STEUBENVILLE - The Schiappa branch of the Public Library of Steubenville and Jefferson County holds a little piece of Wintersville history.
In nine, hard-bound volumes located in the Local History and Genealogy room, the library has preserved hundreds of pages of one of Wintersville's first weekly newspapers, the Wintersville Citizen.
"A lot of people don't realize that we have this here," said Sandy Day, local historian and genealogist. "It's important that we show the people that we do have them."
PIECES OF HISTORY — Local genealogist and historian Sandy Day displays two copies of one of Wintersville’s earliest weekly newspapers, the Wintersville Citizen. On the left, Day holds up an early 1963 edition to show how it contrasts with a 1968 edition contained within the Schiappa branch of the Public Library in Steubenville and Jefferson County.
Day has been organizing the pages of the Wintersville Citizen since 2005, when a local patron donated the original copies to the library.
Since that time, Day said the library has digitized the copies and bound them in nine volumes in order to preserve them in print form.
"If the digitized copies get damaged, we have a couple of ways to restore them," Day said, explaining the copies also have been scanned and saved on computer software as a backup.
Day noted the Wintersville Citizen was founded and published by Wintersville resident Rudolph Taliani beginning in 1962 and into the 1970s.
The Wintersville Citizen contained local news, information about organizations and church groups, business advertisements and feature stories often relating to historical events that were placed on the front page of the weekly paper.
It also contained segments titled "This Strange, Little World," as well as weekly sermons, the Poet's Corner and positive daily sayings.
Taliani, along with his wife Patricia, co-edited and ran a small staff to sustain the paper that began with only eight pages.
The growth of the village is depicted throughout pages of the Wintersville Citizen. As the village grew and more businesses printed advertisements, the number of pages increased throughout the years as well. Also, the appearance of the paper had changed as well with a larger, more modern masthead in its later years and more photos on the front page.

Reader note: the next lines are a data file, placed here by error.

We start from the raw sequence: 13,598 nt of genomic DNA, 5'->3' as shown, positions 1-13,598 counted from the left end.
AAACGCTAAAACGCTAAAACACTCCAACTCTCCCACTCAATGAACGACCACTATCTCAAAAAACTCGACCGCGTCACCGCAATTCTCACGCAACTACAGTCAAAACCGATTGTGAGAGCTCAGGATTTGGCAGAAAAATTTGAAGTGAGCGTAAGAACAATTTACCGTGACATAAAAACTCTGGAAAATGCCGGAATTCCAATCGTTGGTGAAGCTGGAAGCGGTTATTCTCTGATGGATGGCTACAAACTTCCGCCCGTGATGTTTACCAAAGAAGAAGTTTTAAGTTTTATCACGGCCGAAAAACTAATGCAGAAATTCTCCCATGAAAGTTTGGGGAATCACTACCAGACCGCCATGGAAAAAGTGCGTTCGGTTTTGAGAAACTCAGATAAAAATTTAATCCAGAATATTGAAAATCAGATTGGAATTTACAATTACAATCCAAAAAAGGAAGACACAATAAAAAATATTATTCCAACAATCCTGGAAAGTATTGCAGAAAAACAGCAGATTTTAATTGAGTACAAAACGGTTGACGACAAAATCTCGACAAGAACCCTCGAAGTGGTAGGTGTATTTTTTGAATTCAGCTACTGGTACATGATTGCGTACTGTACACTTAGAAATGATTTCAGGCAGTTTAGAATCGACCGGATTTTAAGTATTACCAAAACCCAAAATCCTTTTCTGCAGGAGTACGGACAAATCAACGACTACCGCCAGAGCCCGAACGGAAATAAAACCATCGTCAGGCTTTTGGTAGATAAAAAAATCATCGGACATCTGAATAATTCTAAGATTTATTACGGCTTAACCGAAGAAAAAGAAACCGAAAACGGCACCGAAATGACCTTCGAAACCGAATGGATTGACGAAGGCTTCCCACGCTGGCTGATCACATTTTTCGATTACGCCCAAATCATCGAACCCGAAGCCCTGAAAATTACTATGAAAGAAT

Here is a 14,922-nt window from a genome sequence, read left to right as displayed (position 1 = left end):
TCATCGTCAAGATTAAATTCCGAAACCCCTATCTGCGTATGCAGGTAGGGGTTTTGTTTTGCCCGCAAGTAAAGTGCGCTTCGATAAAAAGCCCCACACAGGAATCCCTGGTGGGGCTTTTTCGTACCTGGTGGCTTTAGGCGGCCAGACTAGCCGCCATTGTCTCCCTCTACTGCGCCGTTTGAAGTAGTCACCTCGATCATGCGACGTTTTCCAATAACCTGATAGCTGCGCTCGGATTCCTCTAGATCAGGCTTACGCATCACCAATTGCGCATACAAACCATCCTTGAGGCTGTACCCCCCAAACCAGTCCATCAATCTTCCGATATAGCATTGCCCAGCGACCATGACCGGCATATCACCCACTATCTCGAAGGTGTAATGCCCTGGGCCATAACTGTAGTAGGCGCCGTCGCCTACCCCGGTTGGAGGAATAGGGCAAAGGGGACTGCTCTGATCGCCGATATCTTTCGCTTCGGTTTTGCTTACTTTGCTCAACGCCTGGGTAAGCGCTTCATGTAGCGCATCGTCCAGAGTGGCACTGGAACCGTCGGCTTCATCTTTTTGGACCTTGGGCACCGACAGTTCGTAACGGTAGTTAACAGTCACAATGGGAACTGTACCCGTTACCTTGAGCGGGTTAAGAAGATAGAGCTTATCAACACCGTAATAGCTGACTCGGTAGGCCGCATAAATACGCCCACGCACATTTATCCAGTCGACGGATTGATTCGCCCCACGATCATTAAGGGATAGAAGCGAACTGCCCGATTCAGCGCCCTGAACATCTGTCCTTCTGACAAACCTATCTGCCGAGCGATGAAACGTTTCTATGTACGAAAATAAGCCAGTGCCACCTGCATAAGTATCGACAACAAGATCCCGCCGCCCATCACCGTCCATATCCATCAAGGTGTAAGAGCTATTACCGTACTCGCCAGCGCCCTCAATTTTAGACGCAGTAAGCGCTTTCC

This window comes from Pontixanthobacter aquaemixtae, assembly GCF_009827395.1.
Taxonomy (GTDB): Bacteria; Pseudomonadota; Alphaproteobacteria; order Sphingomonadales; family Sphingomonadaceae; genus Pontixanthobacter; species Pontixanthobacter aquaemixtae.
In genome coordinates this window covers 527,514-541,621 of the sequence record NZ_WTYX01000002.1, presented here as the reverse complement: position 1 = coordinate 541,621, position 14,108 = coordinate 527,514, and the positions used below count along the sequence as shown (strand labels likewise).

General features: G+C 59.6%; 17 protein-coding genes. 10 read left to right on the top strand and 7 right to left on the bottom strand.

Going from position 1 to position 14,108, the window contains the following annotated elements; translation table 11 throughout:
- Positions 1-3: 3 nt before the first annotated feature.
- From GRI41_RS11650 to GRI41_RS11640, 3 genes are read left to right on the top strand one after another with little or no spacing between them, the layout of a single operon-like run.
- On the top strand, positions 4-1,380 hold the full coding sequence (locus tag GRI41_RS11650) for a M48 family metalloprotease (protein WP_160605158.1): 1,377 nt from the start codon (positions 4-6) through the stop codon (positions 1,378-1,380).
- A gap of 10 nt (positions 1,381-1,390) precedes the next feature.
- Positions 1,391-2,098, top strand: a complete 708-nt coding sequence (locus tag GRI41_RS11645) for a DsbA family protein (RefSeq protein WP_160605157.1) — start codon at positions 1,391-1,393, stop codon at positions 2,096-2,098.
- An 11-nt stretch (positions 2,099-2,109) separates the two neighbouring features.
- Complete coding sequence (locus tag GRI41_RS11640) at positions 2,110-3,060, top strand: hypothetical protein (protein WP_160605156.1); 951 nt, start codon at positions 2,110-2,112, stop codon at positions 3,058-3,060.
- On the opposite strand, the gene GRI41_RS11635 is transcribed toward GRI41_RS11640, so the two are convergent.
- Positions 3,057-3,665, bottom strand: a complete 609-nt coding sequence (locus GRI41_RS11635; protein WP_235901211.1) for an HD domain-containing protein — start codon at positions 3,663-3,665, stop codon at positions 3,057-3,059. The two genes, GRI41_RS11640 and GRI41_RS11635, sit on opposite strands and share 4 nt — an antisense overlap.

"During its time, it was known as Jefferson County's largest weekly newspaper in general circulation," Day said, indicating an advertisement for the Wintersville Citizen published in a book dedicated to Taliani after his death in 1972.
Taliani died at the age of 46 in 1972. According to his obituary, Taliani founded the weekly after having spent 15 years working for the Herald-Star, beginning as a printer apprentice.
Pat O'Hara, the sports editor for the Wintersville's Citizen, noted that Taliani's wife Patricia continued to run the Wintersville Citizen until it was sold in 1975 to a man named Jim Wade.
"The area progressed because of the Wintersville Citizen," O'Hara said. "Several businesses in that area had a lot of respect for Taliani. He never wrote anything harmful in the paper. It helped make Wintersville better."
O'Hara noted the Wintersville Citizen was the first newspaper in the Wintersville area to publish a football contest where a reader would pick the winner of a game, and the person who chose correctly would receive $50.
The Wintersville Citizen also was the first newspaper to publish a letter to Santa Claus each year containing various requests for sending good fortune to area sports teams to win, O'Hara noted.
"The letters were pretty popular," O'Hara said, adding that the Wintersville Citizen was the first in the area to cover meetings of the Wintersville Council and to publish bowling news.
Day said the pages of the Wintersville Citizen, including the first 1962 edition, are available for viewing from 9 a.m. to 9 p.m. Monday through Saturday and 1 p.m. to 5 p.m. Sundays.
She also noted that the Wintersville Citizen is available for viewing online at www.digitalshoebox.org.
For information, call (740) 264-6166.
"Preserving these pages is a way of preserving another part of our county's history," Day said.
"It's also a way to honor Taliani's memory because he took the time and effort to publish it."
(Sadler may be contacted at email@example.com.)